In the wake of the government’s decision to bail out Silicon Valley Bank earlier this year, questions emerged about what institutions should (and shouldn’t) be given help when things go awry. What factors should be considered when designing policy and regulation around these issues?
Speakers discussed these questions in September at the MIT Golub Center for Finance and Policy’s 10th annual conference, one of several events commemorating the 50th anniversary of the Black-Scholes-Merton derivatives pricing model.
Presenters included an MIT Sloan professor of finance, who in 1997 received the Nobel Memorial Prize in Economic Sciences for his work in applying Black-Scholes to financial matters such as mortgages and student loans.
In a fireside chat, Golub Center director asked Merton three timely questions regarding government financial policy.
“Who should (and shouldn’t) get a bailout?”
It’s a timely question, but not an easy one: Which types of corporate liabilities deserve financial support from the government?
“Every case is different” — even for companies in the same industry — and should be examined on its own merits, Merton said. But across the board, it’s important to accurately assess the costs and benefits of each situation.
“Every case needs to be analyzed seriously on the basis of that case,” Merton said. “It all has to be done, in my view, by systematic analysis design in the 21st century and not dealing with 20th century institutional designs to do it.”
“What are your thoughts on the government’s action toward Silicon Valley Bank?”
Earlier this year, the bank collapsed amid exposure to rising interest rates and required a federal rescue plan. Merton took issue with the company’s decision to bear any interest rate risk at all.
“Why should [SVB] be taking interest rate risk?” he said. “I see no reason for them to take interest rate risk. That’s not part of banking. I know no evidence [showing] that banks are superior forecasters of interest rates.”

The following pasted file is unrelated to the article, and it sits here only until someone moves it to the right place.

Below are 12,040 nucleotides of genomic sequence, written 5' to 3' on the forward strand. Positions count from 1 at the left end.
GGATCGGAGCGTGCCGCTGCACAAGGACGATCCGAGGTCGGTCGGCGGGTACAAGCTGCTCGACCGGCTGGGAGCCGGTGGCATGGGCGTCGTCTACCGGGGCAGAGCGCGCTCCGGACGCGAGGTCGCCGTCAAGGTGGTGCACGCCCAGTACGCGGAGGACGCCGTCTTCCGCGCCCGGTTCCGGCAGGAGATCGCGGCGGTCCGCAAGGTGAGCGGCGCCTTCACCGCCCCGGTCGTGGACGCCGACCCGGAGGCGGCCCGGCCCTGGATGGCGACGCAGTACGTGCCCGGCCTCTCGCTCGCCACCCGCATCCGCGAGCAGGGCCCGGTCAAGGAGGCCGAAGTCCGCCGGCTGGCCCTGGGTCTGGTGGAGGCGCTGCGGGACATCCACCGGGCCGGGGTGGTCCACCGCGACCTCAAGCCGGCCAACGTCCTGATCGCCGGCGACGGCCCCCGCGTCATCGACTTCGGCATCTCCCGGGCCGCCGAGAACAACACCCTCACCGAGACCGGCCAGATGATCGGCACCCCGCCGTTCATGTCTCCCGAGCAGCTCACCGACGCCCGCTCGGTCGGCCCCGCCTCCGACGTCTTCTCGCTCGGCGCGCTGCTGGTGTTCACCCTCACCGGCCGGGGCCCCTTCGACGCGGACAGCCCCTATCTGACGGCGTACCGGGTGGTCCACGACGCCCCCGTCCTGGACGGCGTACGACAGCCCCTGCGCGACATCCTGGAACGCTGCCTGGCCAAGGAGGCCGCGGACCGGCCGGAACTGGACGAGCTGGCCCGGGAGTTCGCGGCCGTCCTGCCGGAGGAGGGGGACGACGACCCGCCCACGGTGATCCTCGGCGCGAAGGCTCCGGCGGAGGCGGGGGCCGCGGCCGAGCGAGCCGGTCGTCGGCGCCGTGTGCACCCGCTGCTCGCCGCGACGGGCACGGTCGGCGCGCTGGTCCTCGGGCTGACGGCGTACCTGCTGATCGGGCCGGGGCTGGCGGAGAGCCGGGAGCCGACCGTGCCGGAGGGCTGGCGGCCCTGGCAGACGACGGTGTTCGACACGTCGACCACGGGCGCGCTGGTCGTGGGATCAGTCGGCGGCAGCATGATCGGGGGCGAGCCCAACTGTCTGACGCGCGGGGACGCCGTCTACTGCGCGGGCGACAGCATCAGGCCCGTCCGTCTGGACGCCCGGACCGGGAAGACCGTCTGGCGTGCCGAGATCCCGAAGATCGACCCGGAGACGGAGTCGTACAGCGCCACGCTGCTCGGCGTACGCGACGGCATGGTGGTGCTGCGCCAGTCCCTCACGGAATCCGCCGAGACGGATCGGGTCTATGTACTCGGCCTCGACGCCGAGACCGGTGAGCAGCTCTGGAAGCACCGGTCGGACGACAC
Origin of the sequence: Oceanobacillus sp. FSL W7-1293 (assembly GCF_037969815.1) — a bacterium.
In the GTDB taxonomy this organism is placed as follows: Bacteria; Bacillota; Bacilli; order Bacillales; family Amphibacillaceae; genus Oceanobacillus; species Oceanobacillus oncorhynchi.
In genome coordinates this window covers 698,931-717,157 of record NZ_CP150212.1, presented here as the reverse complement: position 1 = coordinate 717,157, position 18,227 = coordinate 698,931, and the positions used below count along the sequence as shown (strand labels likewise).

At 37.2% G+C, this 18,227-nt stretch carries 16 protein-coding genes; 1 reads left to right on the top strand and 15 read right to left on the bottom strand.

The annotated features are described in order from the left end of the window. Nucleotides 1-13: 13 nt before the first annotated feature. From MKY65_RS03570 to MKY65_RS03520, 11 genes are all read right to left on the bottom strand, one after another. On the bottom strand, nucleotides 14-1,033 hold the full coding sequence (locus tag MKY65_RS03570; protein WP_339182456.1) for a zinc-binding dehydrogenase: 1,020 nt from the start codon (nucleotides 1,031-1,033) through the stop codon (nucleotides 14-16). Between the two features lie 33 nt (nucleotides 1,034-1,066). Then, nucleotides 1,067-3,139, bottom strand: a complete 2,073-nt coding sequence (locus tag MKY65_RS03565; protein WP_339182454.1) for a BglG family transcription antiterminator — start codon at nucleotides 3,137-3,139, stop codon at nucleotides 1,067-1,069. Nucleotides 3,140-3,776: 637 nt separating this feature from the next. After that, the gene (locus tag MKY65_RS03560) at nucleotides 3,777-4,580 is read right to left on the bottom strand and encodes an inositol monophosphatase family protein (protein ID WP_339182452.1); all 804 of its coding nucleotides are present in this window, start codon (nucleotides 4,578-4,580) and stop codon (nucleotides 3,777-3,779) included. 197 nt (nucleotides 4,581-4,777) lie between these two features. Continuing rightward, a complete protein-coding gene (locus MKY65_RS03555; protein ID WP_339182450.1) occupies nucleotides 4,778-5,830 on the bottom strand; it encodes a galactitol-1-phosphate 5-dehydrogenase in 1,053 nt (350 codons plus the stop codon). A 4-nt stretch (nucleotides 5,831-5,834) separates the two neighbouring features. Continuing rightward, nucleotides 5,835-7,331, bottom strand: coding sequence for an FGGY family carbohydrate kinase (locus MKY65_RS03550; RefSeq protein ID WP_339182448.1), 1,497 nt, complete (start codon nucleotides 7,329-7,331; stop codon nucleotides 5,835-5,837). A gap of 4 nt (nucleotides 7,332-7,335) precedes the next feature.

Merton said that the job of a bank is “intermediating [and] providing what depositors want and what borrowers want.”
In terms of policy changes, Merton suggested that banks set up a separate subsidiary if they plan to take interest rate risk. But otherwise, interest rate risk “really isn’t part of banking.”
“What are we missing when it comes to policy and regulation?”
Merton said that it’s important to consider the ways in which policy can have ripple effects.
For example, if the Federal Reserve lowers interest rates with the goal of stimulating the economy, that would affect baby boomers who thought they had saved enough for retirement.
If interest rates track the price of annuities and “take down” the pension system, baby boomers are unlikely to increase their consumption, Merton said, which isn’t good for insurance companies who are writing annuities.
Merton has done extensive work in this space to come up with new ways to protect retirement when annuities aren’t sufficient. One of his ideas aims to improve retirement security by creating and issuing a new bond called SeLFIES (Standard-of-Living indexed, Forward-starting, Income-only Securities).
“A time has come where we need to actually put risk and uncertainty in the structure when we think about how we use it,” Merton said. “There has to be communication to understand the consequences of a proposed policy on the other silos.”